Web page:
What is a microbiome? Microbiome is a term that can be used to describe a dynamic and interactive community of microbes that share a common environment in certain niches of an organism or on surfaces, in liquids or faeces. The microbiome can also be used to describe the microbiological community in other types of materials such as water or soil. The microbiome in animals and humans, consists mainly of living prokaryotes and eukaryotes, microorganisms such as bacteria, parasites, protists, fungi and algae. The part of the microbiome in which the living microorganisms are included is called the microbiota, which is only part of a microbiome. There are other non-living particles that also share these environments, such as chemical compounds such as signaling molecules, toxins and metabolites, as well as structural elements related to the theater of activity of microorganisms, which include other non-living entities such as viruses, bacteriophages, but also nucleic acids, proteins, lipids, polysaccharides in addition to the environmental conditions involved. All this is part of the formal definition of a microbiome (Berg et al. 2020).

Researchers have now begun to use a more "holistic approach", so that all eukaryotic organisms should be seen as a 'meta-organism' to recognize that the microbiome of this organism, including all its microbes, are also an integral part of the same individual. In some cases, one actually refers to the microbiota as a separate organ, and shows the importance of this also being an essential part of an organism, both for better and for worse. An understanding of the interaction between microorganisms and host organisms and how the balance between different organisms can be changed by internal or external influences is important in order to be able to understand the health status of an animal or human.

Microorganisms that are part of the microbiota of an organism live together in one of three ways. They can be commensal, where one enjoys living together but for the other it does not matter that the organism is there or not. If they are symbionts, both organisms will have benefits from living together. Pathogens, on the other hand, are microbiological organisms that create imbalance, or dysbiosis, in this microbiological community or that directly harm the host organism, and give rise to disease and health problems. Here, for example, bacteria that contain genes that encode toxins can be an example for this. Some species may have several roles depending on the genes they carry, such as E. coli, a common bacterium in the gut, which is mainly a symbiont, and lives in balance with the host, but sometimes it can appear in variants that carry toxin genes, such as EHEC (enterohaemorrhagic E. coli) which can cause disease in humans and animals. A balanced microbiome can be healthy for an organism and prevent pathogens from establishing themselves, and can thus prevent disease. Therefore, it is important to have both good knowledge about which harmful microorganisms can cause disease, but also about which other bacteria help to maintain a good balance and give us and our animals good health.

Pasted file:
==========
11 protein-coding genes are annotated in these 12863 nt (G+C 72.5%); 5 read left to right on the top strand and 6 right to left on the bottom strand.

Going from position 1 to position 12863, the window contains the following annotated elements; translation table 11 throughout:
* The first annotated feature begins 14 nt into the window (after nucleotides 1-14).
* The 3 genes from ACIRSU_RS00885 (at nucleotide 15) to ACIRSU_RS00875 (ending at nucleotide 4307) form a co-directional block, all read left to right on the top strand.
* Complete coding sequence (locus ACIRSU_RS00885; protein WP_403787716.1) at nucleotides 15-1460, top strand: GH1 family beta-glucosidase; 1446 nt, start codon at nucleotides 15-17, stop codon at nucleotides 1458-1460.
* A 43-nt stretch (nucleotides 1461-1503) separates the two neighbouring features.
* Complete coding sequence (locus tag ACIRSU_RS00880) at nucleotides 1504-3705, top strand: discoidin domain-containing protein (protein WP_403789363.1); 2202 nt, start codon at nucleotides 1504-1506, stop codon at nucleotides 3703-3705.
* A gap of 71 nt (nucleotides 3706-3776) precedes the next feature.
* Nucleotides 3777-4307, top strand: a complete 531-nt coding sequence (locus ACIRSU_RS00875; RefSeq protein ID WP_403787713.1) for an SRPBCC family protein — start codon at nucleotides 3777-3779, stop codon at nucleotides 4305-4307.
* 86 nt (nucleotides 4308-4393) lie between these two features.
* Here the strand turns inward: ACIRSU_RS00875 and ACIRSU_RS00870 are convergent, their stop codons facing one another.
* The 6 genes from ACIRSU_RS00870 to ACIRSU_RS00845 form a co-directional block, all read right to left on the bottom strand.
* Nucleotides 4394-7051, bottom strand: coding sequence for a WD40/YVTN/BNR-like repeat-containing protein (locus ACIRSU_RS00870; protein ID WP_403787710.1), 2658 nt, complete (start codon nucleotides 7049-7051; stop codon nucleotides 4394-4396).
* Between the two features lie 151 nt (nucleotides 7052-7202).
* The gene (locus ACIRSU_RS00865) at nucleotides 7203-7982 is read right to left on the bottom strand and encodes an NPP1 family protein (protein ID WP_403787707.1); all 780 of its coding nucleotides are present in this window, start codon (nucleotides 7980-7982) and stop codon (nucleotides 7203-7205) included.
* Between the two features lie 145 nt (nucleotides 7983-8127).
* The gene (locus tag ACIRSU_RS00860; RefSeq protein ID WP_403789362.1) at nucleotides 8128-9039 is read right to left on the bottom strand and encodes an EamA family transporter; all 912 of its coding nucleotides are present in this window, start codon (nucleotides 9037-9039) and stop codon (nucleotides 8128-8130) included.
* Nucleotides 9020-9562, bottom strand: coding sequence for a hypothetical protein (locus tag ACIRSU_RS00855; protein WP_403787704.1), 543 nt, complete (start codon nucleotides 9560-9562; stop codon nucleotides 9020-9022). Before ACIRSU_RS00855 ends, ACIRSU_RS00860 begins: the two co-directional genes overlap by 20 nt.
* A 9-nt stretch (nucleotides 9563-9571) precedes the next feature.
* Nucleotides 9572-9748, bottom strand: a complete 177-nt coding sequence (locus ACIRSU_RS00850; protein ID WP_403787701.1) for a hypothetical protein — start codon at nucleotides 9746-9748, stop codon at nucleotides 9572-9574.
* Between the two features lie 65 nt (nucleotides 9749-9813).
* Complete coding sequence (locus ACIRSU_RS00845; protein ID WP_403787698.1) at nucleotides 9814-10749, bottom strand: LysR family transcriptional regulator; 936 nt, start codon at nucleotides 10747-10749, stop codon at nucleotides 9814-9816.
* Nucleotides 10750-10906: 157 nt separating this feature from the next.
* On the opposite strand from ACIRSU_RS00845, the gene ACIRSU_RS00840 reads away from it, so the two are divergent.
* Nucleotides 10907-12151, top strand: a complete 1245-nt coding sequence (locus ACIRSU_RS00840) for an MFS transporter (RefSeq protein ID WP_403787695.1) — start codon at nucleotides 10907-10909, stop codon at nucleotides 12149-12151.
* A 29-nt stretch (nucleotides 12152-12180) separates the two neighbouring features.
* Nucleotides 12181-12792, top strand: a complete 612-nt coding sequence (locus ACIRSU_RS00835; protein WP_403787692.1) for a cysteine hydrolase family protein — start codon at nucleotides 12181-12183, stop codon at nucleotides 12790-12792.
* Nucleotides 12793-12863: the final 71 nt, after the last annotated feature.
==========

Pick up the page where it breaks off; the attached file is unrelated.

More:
Microbioms can be characterized with various scientific tools, and can be described either via studies of metagenomes (DNA / RNA), metatranscriptomes (RNA), metaprotomes (proteins) or metabolomes (metabolites), or a combination of these, together with associated clinical or other relevant metadata. In our project we have focused on the most common approach to characterize the microbiota by producing a metagenome, a dataset where the microbiota can be characterized by studying all genetic material in a sample using sequencing technology. The sequencing methodology used will digitalize all genetic material in a sample, but will not distinguish between genetic material from the microbiota or other material that may be found there. In a stool sample, this may be genetic material from the host, or remnants of genetic material from food. Using advanced data analysis, the sequencing data will provide researchers with information about which microorganisms were present in the sample, and provide genetic information about the microbiota, but also provide information about other characteristics of these organisms encoded by the genes they carry with them, such as for example, the presence of genes encoding antibiotic resistance. A microbial community in animals can be shared between other animals and animal groups, and an individual's microbiome will play together with other microbial communities they may be exposed to in the environment in which they live. This also applies in the microbial community in humans and animals. This provides the basis for the One Health concept. A parallel study of microbiomes in animals and animal owners, on such a large scale, where it is also possible to obtain data that can link this to the health status of animals and owners, makes HUNT One Health unique in a global context.

The collection of sample material (including faecal samples) from animal owners who participated in HUNT4 and animals (HUNT One Health), was completed in the spring of 2019. After the sample collection, the project has actively worked on selecting suitable protocols and methods for processing the samples, to give the best possible picture of the microbiome in these samples, and to facilitate the data generated for further use.

Source: Berg G, Rybakova D, Fischer F, Cernava T, Vergès M-CC, Charles T, et al. Microbiome definition re-visited: old concepts and new challenges. Microbiome. 2020;8:103. https://doi.org/10.1186/s40168-020-00875-0


Published 30. August 2021 - 13:06 - Updated 27. September 2021 - 15:57